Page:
Why It Matters: There is estimated to be approximately 500,000 abandoned mines across the United States that contribute to water quality impairments in over 100,000 miles of streams. Estimates also indicate that cleaning up these abandoned mines would cost approximately $54 billion. Unfortunately, under current federal law an individual or group cannot touch or attempt to clean up a mine without being held liable for future pollution, even if that individual or group is not responsible for the original pollution, limiting the opportunities to restore these lands and waters. This bipartisan legislation seeks to provide protections to those individuals attempting to clean up abandoned mines.
On August 25, CSF and the nation’s leading hunting, fishing, and other conservation organizations sent a letter to the Senate Environment and Public Works Committee to encourage a hearing on S. 3571, the Good Samaritan Remediation of Abandoned Hardrock Mines Act of 2022.
Led by Congressional Sportsmen’s Caucus (CSC) Co-Chair Senator Martin Heinrich (NM) and CSC Member Senator Jim Risch (ID), the Good Samaritan Remediation of Abandoned Hardrock Mines Act of 2022 seeks to provide protections for those individuals, known as Good Samaritans, seeking to restore fish and wildlife habitat around and downstream of abandoned mine sites. Under current federal law, Good Samaritans who seek to conduct a restoration project on an abandoned mine site are legally responsible for the pollution as soon as they touch the mine site, even if they had no prior association or responsibility for the mine itself. As a result, mine sites are often left abandoned, contributing to degraded water quality and negative impacts to fish and wildlife habitat.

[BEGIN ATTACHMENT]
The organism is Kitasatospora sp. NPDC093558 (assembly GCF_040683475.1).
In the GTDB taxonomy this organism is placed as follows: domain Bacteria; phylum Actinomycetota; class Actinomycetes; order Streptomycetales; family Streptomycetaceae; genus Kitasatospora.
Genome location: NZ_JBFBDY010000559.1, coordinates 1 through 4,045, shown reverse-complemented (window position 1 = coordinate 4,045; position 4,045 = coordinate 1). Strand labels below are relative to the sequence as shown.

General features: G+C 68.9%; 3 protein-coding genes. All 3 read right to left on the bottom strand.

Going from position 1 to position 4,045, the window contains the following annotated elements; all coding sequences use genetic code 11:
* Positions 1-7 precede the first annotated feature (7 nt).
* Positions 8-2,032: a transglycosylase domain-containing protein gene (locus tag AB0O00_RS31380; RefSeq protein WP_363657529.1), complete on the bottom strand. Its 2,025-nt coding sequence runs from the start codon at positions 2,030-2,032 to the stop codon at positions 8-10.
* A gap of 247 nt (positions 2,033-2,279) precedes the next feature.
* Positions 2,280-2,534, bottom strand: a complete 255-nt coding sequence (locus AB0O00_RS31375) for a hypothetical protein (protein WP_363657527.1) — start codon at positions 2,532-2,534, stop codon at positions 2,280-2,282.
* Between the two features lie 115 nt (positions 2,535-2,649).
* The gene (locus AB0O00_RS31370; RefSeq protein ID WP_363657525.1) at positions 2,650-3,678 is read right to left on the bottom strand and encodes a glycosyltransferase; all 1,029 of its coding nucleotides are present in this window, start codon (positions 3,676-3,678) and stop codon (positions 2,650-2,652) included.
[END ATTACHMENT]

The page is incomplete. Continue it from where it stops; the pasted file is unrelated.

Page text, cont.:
This legislation would establish a pilot program to permit up to 15 Good Samaritan abandoned mine cleanup projects. To help ensure that a Good Samaritan project does not further damage fish and wildlife habitat, the project must pose a low risk to the environment and yield improvements in environmental conditions. The bill also prevents a Good Samaritan from conducting any mining activity to ensure that cleanup efforts remain true to the intent of the bill.
CSF will continue to work with Senators Heinrich and Risch and our partners to push the advancement of the Good Samaritan Remediation of Abandoned Hardrock Mines Act of 2022.
Studies conducted at both the state and federal level have found that the number of hunters and trappers have been on a generally declining trend over the past several decades. To increase recruitment, retention, and reactivation (R3) of hunters and trappers, which initiative do you think would have the greatest impact?